Time will tell if the worries expressed so vocally will lead to meaningful action, after all politics in Germany can be as ruthless and partisan as elsewhere.

Grapefruit Ed live at the Sweetwater, April 2013

Another perfect example of the benefits of Random Research: Grapefruit Ed, the band that could, is back after a hiatus of several years.

Many of their shows can be downloaded for free for non-commercial use at the Internet Archive, the original internet archive!

Grapefruit Ed Live at The Sweetwater Music Hall on 2013-04-14 

If you happen to go to the San Francisco Bay Area and have a bit of time on your hands, the new venue of the Sweetwater since 2012 is the old Masonic Hall in Mill Valley, just to the north of the Golden Gate Bridge. You can go to the Sweetwater for the food and stay for the music - or the other way round. 

This scan is from a Grapefruit Ed postcard. This Grapefruit is definitely good for you!

Thursday, October 24, 2013

The GOOD German Huffington Post

A long time in the making, criticized by journalist organizations for not paying for contributions, the German version of The Huffington Post is live!

It sports a byline "in cooperation with Focus", where Focus is a slightly right leaning German weekly, nothing you really need to spend money on.

The one thing that struck us when we went to Le Huff Post in German is the menu bar.

It has all the expected sections, Politics, Economy (both using the German translations, nice), but then there is the section labeled GOOD.

Whiskey Foxtrot Tango?

We thought it might be either the "lifestyle" or the "entertainment" sections of the English speaking version.

But no, both of these have survived and have retained their English labels, yes, the German translation of lifestyle is lifestyle, and entertainment is called entertainment in German.

We are flabbergasted by the GOOD section.

Is it merely a filler item because there are fewer main sections in the German edition?

Is it the section where all the GOOD stuff goes?

Please, someone tell us what the GOOD section is.

The strangeness of secrets

After the #merkelphone Twitter storm, we picked up our obviously unsecured phone and called Old Mustached German (OMG), an acquaintance or friend, for a chat.

Are you surprised?

Not anymore.

OMG did not want to talk current politics but instead pointed out some personal observations on what it means to be a keeper of official secrets. [Our translation]

At best, it is akin to being a priest, a physician, or a lawyer. At worst, you get too much self importance out of it, like the colonel who bid goodbye at the entrance to the inner sanctum of a base. He had been working in the inner sanctum until the day before. Now, he stood there and loudly thanked the private who was checking IDs for taking his job seriously and not letting him, the colonel, enter.

OMG explained that becoming a keeper of secrets took some getting used to. I am not saying everybody experiences this the same way, but it had a certain movie-like quality to it, at least for the first few months. When a stern looking contingent of four military police march along a dim hallway right to your office and pull a document from a locked briefcase, it feels funny. Or when a six foot plus, crew cut driver in an unmarked car pulls into the underground garage to chauffeur you and that manila envelope across town, you may be forgiven if you feel important. Most people get used to it after a while, at least, I think I did, OMG added. In part because it is just work, in part because much of what you read in these different color jacketed documents does not seem to be worth the fuss, and you learn that it is not that difficult to leave out bits and pieces of the day when you talk about work at the dinner table at home.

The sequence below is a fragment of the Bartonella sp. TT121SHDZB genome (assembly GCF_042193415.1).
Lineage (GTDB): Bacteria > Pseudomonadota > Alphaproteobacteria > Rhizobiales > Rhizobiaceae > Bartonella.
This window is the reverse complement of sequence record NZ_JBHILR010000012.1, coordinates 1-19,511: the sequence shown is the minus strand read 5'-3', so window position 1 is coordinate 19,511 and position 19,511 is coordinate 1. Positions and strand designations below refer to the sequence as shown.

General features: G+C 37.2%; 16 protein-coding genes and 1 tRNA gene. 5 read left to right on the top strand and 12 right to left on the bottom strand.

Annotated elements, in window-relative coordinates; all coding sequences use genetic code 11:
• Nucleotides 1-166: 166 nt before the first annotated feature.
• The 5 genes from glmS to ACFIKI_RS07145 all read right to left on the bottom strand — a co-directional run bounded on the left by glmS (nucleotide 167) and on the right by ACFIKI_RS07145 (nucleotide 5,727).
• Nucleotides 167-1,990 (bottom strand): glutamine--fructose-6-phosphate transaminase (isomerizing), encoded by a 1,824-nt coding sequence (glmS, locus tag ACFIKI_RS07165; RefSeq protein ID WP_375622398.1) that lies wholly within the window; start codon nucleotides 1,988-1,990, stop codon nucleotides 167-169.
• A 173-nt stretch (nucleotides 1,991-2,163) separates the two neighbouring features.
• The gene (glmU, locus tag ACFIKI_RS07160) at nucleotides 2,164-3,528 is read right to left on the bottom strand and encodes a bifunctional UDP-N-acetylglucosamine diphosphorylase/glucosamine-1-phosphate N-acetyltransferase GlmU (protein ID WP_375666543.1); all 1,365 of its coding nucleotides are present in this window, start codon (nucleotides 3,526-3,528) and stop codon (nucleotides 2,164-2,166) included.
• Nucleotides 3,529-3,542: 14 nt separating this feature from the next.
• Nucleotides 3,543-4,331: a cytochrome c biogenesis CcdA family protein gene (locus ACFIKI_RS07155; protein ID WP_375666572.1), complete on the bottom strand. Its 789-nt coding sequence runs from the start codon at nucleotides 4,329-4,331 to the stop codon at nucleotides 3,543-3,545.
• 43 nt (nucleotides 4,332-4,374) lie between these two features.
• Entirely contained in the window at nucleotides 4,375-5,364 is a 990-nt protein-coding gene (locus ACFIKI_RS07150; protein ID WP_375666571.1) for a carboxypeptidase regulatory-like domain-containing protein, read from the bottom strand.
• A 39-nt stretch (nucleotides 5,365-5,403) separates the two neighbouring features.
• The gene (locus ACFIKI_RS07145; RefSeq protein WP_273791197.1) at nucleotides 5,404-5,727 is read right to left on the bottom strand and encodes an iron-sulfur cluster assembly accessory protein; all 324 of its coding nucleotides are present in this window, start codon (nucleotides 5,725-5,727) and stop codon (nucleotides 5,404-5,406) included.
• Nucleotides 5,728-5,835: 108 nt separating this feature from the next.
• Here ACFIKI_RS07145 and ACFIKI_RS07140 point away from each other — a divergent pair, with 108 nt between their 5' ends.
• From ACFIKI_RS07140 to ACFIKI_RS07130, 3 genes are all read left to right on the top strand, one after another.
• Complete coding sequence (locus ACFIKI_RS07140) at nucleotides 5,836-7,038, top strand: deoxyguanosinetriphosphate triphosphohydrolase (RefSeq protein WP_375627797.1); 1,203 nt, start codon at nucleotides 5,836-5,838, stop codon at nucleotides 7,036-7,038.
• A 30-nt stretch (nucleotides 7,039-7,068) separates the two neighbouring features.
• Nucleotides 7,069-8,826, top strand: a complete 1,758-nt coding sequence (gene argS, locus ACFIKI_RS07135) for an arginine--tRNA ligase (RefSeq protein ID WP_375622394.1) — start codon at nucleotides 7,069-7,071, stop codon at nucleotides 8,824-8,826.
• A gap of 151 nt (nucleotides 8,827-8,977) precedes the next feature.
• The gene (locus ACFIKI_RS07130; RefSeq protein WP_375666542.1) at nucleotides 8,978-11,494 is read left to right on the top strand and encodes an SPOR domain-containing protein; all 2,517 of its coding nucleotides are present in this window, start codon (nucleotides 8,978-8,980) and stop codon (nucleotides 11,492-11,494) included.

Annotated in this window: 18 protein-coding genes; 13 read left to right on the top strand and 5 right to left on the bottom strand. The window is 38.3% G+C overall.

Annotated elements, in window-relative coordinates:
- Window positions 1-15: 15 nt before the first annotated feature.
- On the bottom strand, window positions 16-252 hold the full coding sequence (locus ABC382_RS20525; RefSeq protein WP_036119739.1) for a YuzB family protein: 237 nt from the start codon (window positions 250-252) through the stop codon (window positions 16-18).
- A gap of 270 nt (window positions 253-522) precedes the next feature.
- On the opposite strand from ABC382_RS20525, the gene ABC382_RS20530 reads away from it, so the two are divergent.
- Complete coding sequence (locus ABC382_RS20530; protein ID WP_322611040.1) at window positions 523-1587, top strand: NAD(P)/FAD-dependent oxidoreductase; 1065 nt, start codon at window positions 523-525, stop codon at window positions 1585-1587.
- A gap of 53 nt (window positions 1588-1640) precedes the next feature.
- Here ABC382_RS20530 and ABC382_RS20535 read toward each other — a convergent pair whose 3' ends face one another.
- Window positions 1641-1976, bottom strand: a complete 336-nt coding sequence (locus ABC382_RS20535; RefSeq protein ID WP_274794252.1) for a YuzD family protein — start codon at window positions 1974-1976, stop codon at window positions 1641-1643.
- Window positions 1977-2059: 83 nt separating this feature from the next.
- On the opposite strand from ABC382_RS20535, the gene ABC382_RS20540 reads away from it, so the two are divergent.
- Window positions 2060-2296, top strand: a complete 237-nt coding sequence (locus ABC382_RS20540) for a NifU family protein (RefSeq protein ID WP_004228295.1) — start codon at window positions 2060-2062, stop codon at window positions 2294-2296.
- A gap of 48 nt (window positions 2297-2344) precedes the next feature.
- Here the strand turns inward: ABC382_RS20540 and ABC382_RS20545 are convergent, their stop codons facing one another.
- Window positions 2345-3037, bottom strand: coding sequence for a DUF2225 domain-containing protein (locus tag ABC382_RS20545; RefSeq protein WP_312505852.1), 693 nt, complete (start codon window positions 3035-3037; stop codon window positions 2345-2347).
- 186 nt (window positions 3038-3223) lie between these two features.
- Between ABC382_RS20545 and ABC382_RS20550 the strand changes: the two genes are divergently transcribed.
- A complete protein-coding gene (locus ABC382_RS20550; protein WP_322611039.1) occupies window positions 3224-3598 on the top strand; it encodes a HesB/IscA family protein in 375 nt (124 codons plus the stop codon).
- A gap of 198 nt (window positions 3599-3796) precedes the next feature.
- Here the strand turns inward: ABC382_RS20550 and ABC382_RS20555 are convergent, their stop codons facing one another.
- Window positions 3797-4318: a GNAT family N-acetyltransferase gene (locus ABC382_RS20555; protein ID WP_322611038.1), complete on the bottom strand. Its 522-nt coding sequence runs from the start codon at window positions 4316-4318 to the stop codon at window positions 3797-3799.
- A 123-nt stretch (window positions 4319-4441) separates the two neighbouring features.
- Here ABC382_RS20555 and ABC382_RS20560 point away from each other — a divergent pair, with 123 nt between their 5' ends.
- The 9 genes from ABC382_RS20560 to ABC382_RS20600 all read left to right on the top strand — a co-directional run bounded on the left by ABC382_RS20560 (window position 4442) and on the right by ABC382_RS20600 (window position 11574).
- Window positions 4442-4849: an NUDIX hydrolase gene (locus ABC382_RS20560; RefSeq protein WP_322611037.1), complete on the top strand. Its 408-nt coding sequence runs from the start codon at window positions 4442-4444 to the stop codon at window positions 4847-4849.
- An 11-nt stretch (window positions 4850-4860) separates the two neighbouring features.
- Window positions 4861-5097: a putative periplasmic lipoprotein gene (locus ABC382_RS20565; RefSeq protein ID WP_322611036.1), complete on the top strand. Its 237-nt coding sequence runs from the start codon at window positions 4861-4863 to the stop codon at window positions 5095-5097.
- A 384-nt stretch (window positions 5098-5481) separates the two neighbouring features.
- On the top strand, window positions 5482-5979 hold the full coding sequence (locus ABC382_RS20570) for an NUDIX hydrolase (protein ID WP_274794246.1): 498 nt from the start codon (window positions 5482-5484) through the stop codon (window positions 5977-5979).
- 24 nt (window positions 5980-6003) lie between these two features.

He continued: I am not sure about the psychological aspects of all of this, but I am, or rather was, sometimes worried that politicians may be more affected, or for longer, by the power trappings, and I'm worried that shutting up becomes a habit so deeply ingrained that you just keep shutting up even when you shouldn't.

As we bid farewell, we asked: have you watched any spy movies lately?

No, just your average TV fare, but I will go and watch Enemy of the State again, followed by the 1967 James Bond spoof Casino Royale, he chuckled.

Dignity in packaging

Packaging is both an art and a science.

In Japan.

Where every small item you buy tends to get the full origami treatment.

In most other countries - outside of luxury shops - a dumbed down version of the science aspect dominates,  with Styrofoam peanuts, bio-degradable peanuts, or plastic bubble wrap in the cheapest possible box.

The thought of "dignity" in packaging first came to mind when we found ourselves making funeral arrangements for a friend. We'll skip the casket stuff and all that to go straight to the final package.

A plastic bag inside a grey plastic container inside a satin drawstring bag.